This is the third of three sessions in a series. Enrollment is closed.
The Open Path is a non-sectarian approach to spiritual realization. It is a path dedicated to the direct experience of our natural state — a state known as Pure Awareness, Selflessness, Nonduality, Oneness, Original Spirit, and by many other names. It is a process of natural enlightenment that belongs to everyone.
To travel the open path does not require following a belief system or a specific set of esoteric practices or ritual forms. What is required is that we relax into the awake openness of our original nature, free from assumptions about who we are or conclusions about what is real. What is required is that we relax from compulsive doing and mental commenting and recognize the immanence of the here-and-now for what it naturally is.
With this unadorned recognition we experience release from our insecurities, self-doubt, and judgments of others. As a result we are able to respond spontaneously to whatever comes up for us with equanimity, creativity, and with a kind heart.
“The Open Path training serves as a constant reminder of the ever-present peace, fearlessness, and unity that are always available to each of us. Elias’ gentle, compassionate instruction and evident embodiment of the practices in his own life have revealed the ground from which I can face both the mundane and seemingly dramatic turns of life simply, quietly, with increasing ease and confidence that perfection is already here in the totality of this moment.” – Chris Covey, Open Path Participant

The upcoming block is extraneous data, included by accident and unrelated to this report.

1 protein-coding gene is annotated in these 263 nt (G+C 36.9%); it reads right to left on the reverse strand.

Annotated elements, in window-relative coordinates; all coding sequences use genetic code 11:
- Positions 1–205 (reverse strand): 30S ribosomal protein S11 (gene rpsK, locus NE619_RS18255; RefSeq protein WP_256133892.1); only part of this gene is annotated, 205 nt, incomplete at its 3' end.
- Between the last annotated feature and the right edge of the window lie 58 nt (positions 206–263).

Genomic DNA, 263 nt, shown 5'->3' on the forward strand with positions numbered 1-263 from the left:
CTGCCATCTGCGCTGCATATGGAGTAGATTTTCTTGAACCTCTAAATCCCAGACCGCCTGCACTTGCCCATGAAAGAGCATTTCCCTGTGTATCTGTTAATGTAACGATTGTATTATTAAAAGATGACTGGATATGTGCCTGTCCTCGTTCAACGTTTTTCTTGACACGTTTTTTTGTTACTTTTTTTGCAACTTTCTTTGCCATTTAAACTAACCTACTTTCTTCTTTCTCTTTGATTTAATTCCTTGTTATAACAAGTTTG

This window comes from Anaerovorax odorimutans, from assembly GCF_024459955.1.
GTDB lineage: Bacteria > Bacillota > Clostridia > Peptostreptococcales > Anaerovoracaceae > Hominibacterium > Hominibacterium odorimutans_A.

Elias Amidon is the spiritual director (Pir) of the Sufi Way. He has been an initiate of the Sufi Way for the past 42 years, and was appointed as the Pir of the order in 2004 by the previous Pir, Sitara Brutnell. His root teacher in the order was Pir Fazal Inayat-Khan. He has also studied with Qadiri Sufis in Morocco, Theravaden Buddhist teachers in Thailand, Native American teachers of the Assemblies of the Morning Star, Christian monks in Syria, and Zen teachers of the White Plum Sangha.